Members of the military — particularly younger members from lower-income backgrounds — are too often the target of shady, predatory businesses looking to take advantage of their youth and inexperience with finances. The Military Lending Act offers some protections, but these operators find ways to get around the law. On Friday, the U.S. Dept. of Defense took steps to eliminate some of those exploitations by creating reforms to the current military discretionary allotment system. [More]
A discount retailer that came under fire last month for its questionable lending and marketing practices received a slap on the wrist from federal regulators for allegedly tricking thousands of servicemembers into paying fees for legal protections they already had and for certain services that the company failed to provide. [More]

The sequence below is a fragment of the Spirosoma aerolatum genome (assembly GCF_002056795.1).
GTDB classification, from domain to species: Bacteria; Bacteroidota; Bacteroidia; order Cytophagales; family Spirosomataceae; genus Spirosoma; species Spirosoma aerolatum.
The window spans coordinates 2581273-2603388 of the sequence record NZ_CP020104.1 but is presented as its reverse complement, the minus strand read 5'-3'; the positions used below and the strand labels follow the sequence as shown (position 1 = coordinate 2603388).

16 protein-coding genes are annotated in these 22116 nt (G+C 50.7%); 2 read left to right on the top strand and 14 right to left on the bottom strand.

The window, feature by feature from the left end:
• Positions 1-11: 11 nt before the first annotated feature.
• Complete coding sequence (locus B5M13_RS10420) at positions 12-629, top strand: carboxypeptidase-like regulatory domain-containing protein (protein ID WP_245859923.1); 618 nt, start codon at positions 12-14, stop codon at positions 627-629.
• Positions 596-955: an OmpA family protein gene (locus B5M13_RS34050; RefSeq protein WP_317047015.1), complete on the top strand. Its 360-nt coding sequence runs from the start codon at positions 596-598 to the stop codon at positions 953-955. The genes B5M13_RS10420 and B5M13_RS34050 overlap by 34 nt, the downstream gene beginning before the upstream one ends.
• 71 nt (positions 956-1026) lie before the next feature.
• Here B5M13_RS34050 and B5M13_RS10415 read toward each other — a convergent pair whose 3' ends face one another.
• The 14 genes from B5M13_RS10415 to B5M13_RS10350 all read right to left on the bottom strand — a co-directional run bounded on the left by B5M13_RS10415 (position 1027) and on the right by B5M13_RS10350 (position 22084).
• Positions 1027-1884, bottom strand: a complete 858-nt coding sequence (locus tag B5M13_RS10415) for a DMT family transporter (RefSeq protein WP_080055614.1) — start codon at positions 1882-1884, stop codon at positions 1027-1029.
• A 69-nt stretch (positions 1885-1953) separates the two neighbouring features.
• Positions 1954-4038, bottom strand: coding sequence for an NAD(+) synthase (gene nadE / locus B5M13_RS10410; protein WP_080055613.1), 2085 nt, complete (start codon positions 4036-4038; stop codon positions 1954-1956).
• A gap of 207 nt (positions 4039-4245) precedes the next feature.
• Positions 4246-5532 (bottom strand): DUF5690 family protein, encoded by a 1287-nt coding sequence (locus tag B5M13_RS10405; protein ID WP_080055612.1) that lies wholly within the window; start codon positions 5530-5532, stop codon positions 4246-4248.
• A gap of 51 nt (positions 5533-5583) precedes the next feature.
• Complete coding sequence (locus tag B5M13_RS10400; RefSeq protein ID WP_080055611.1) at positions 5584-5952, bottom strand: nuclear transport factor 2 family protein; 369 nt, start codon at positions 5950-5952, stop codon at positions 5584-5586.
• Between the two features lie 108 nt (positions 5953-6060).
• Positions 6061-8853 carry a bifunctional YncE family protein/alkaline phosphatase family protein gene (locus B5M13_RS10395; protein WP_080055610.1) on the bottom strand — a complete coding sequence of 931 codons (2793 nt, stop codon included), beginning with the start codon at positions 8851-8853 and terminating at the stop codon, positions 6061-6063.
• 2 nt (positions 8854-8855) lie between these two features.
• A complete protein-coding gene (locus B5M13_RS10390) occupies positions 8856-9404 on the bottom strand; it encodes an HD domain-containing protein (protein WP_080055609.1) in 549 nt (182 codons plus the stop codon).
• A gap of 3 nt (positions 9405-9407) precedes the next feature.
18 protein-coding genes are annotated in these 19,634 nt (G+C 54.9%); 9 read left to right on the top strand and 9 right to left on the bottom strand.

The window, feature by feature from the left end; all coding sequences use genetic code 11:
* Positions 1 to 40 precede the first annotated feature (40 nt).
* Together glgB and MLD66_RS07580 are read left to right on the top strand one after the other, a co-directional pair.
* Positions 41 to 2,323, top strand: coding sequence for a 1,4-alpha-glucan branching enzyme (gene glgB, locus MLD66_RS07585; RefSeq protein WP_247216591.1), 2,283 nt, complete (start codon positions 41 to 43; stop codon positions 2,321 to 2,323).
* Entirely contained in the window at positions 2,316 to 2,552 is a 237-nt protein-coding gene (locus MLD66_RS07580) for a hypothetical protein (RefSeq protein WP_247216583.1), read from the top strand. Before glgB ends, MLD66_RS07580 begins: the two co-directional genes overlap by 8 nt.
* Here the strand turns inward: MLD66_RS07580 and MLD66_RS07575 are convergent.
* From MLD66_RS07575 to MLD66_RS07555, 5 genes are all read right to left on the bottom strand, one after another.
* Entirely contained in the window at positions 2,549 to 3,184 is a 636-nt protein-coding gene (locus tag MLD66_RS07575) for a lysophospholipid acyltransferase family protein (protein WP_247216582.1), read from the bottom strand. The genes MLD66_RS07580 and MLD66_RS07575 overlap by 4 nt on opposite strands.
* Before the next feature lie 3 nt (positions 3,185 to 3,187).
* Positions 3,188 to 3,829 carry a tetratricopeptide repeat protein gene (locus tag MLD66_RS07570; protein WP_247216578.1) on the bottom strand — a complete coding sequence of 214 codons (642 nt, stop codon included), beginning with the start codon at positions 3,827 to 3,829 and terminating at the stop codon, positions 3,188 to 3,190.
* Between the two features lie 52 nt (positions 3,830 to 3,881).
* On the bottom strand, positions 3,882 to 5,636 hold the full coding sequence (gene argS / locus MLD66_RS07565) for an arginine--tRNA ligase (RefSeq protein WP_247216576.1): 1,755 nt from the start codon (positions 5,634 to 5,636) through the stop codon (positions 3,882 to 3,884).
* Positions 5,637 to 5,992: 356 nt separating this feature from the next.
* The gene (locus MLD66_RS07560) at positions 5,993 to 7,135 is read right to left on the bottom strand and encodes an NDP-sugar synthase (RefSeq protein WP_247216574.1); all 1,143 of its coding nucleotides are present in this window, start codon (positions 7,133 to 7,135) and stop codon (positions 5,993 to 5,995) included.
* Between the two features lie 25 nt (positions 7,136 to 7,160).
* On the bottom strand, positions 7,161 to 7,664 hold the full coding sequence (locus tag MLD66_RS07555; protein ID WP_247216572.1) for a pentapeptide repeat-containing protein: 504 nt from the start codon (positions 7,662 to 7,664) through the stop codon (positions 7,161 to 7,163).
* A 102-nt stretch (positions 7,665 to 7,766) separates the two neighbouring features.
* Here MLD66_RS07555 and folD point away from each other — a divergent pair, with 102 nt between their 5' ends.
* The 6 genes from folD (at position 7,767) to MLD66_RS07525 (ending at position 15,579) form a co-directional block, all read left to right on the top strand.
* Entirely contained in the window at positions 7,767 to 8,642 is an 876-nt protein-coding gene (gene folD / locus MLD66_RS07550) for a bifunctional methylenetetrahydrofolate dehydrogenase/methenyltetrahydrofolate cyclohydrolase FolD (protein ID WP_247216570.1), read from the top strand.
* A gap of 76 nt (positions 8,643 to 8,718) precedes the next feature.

Taking advantage of members of the military isn’t looked upon lightly by federal regulators. This idea was driven home today by the Depts. of Education and Justice, and the Federal Deposit Insurance Corp., who jointly announced a sizable settlement against student loan servicers Sallie Mae and Navient for overcharging and imposing excessive fees to military members.
It’s hard to believe some higher education institutions deceptively target veterans and servicemembers, but it does happen. To better ensure veterans’ and servicemembers’ input is being heard the federal government has launched a new reporting system to streamline consumer complaint investigations. [More]